Jamaican police authorities are convinced that violent lyrics from Dancehall music and crime are connected in Jamaica.
The country’s High Command would be willing to support a detailed study of the link between violent dancehall lyrics and crime, according to police commissioner Dr Carl Williams.
[clickToTweet tweet=”Jamaica Police: Dancehall Lyrics Influence Criminal Activities” quote=”Jamaica Police: Dancehall Lyrics Influence Criminal Activities” theme=”style3″]
“If you speak about violence, sing about violence, and you are violent, then there must be some correlation there,” the police chief stated during a session with Jamaica Observer journalists at the newspaper’s headquarters on Tuesday, April 19.
The police commissioner also pointed out that when anti-gang legislation was being promulgated the police had lobbied for a provision that would address this concern.
“We did consider it seriously when the anti-gang legislation was being discussed. We did make connections between some people who were deeply involved in crime and the kind of lyrics that they espoused or listened to, and we made the argument successfully for an inclusion of a clause in the law,” Dr Williams stated.
“The truth is that a lot of the people who are involved in violent crimes who are singing about these things, are actually involved directly or indirectly. We know of a particular person who was one of the most prolific [with] anti-police, pro-gun lyrics,” he further added.
[clickToTweet tweet=”Jamaica Police: Vybz Kartel, Mavado #Dancehall Lyrics Influenced Violence Among High School Students” quote=”Jamaica Police: Vybz Kartel, Mavado #Dancehall Lyrics Influenced Violence Among High School Students” theme=”style3″]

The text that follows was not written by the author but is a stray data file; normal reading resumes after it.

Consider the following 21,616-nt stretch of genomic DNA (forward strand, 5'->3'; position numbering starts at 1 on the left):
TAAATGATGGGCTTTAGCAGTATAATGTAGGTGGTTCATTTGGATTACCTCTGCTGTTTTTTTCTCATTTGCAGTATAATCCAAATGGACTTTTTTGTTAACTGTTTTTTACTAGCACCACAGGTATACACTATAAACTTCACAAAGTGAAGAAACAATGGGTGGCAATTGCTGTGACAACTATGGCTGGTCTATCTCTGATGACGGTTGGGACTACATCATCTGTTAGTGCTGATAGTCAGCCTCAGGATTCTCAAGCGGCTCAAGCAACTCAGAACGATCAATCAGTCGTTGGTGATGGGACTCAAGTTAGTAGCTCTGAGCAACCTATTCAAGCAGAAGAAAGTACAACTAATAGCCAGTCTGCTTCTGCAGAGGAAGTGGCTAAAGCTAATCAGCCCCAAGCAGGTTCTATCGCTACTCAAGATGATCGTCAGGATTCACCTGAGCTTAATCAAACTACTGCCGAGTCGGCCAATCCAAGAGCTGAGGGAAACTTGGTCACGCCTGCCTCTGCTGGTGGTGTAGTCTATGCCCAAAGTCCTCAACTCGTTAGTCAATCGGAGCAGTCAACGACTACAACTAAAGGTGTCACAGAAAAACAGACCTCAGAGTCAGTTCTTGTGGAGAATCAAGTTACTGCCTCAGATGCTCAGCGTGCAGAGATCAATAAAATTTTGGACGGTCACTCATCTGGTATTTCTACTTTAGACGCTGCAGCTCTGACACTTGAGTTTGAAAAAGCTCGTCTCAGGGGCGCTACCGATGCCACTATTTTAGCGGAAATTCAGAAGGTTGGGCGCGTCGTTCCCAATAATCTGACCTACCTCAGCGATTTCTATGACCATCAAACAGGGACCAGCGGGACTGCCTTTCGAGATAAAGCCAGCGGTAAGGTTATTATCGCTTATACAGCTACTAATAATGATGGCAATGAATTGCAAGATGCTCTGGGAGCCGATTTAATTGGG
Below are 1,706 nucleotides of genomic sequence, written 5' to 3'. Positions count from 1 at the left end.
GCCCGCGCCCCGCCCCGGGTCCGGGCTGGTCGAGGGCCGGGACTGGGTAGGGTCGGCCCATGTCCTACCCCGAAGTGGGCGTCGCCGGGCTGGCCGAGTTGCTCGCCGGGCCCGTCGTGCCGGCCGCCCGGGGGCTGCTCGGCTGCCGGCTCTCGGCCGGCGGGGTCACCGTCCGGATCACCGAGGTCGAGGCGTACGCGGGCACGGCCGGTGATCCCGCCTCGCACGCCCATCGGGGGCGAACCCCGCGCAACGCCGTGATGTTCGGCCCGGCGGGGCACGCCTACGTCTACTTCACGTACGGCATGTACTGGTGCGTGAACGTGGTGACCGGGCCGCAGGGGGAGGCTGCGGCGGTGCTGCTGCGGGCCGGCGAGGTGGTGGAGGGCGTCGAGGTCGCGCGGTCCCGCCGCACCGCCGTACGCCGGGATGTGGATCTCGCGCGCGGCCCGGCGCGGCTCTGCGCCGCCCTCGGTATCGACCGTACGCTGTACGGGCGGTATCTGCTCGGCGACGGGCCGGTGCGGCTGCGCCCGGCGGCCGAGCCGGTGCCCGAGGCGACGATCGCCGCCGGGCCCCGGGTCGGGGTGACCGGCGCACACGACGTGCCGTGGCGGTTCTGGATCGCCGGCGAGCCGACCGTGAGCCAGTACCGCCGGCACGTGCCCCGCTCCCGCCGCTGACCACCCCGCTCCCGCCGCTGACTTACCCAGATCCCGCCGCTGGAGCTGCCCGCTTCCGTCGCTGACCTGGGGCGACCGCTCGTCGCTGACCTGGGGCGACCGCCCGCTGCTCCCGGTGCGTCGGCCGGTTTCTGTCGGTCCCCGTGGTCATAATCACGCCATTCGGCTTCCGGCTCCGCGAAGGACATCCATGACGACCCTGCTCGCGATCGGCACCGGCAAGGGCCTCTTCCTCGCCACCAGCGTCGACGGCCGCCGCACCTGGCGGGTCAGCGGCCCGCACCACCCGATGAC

Head of the Criminal Investigation Branch, Assistant Commissioner of Police Ealan Powell stated that at the height of the rivalry of violent lyrics between Vybz Kartel, whose real name is Adidja Palmer, and prominent dancehall artiste Mavado (David Brooks), the tension which escalated among their [Gaza and Gully] fans even impacted high school students.
“In almost every school, not just in Jamaica, but in many of the Caribbean islands, there were two gangs. His demise led to a significant de-escalation of these activities. If it had continued can you imagine where we would have been now? The lyrics went hand in hand with those kind of practices,” Powell asserted.
In what has become one of the most talked about murder trials involving a Jamaican dancehall act, who many would argue was at the height of his career at the time, Palmer was in 2014 sentenced to life in prison for the 2011 murder of Clive `Lizard` Williams.
The trial, which saw diehard supporters in the streets calling for the deejay`s release, was the longest in the country’s history.
Vybz Kartel, who had already served three years behind bars, was put away by 10-1 jury vote and will serve 35 years before being eligible for parole. He has appealed the verdict.
The “Speedometer Bun Up” entertainer and his three other co-accused were charged with killing Williams over guns which the victim allegedly stole from the deejay and his cronies.
According to the Jamaica Observer, many Jamaicans will never forget text messaged evidence presented in court in which Palmer is said to have described in shocking detail how he and accomplices “chop up” Williams “fine fine” and disposed of the remains.
Shawn Campbell, another then rising dancehall artiste known as ‘Shawn Storm’, Kahira Jones and Andre St John were handed down lesser sentences.
[clickToTweet tweet=”Jamaican Authorities Convinced Dancehall Lyrics Influence Unruly Behaviour” quote=”Jamaican Authorities Convinced Dancehall Lyrics Influence Unruly Behaviour” theme=”style3″]